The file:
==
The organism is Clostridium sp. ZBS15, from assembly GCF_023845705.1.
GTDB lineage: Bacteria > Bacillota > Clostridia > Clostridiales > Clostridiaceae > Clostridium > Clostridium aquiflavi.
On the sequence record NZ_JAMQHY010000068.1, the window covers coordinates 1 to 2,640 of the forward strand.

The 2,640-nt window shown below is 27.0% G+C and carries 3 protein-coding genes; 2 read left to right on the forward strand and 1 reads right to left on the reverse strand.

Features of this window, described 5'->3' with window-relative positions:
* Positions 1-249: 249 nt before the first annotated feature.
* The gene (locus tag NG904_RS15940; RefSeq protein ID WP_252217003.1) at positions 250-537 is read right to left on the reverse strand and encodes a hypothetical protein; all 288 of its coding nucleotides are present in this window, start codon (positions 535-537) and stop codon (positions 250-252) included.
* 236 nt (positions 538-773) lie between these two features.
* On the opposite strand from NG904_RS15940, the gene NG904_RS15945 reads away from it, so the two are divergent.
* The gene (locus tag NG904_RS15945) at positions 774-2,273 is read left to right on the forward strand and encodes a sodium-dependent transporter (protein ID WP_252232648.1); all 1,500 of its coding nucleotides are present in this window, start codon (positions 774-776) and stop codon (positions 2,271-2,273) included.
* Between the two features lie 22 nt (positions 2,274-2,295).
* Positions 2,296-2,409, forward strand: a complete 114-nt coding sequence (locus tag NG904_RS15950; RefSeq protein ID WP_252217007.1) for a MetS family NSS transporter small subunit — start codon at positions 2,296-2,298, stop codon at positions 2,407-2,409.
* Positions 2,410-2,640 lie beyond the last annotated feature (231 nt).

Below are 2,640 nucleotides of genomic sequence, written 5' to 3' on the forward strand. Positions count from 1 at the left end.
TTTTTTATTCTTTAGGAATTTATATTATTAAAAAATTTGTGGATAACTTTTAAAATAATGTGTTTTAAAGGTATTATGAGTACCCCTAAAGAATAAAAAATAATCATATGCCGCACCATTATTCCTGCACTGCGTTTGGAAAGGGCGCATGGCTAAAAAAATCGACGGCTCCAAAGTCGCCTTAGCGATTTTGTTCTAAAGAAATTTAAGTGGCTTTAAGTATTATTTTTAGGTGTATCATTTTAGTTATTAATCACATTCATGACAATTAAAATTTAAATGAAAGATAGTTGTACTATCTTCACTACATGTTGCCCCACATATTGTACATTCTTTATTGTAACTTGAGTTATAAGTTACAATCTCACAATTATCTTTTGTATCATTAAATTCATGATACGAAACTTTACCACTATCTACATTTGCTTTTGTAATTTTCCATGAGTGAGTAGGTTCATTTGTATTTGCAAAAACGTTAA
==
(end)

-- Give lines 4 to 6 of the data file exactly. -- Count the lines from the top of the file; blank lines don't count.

The 2,640-nt window shown below is 27.0% G+C and carries 3 protein-coding genes; 2 read left to right on the forward strand and 1 reads right to left on the reverse strand.

Features of this window, described 5'->3' with window-relative positions:
* Positions 1-249: 249 nt before the first annotated feature.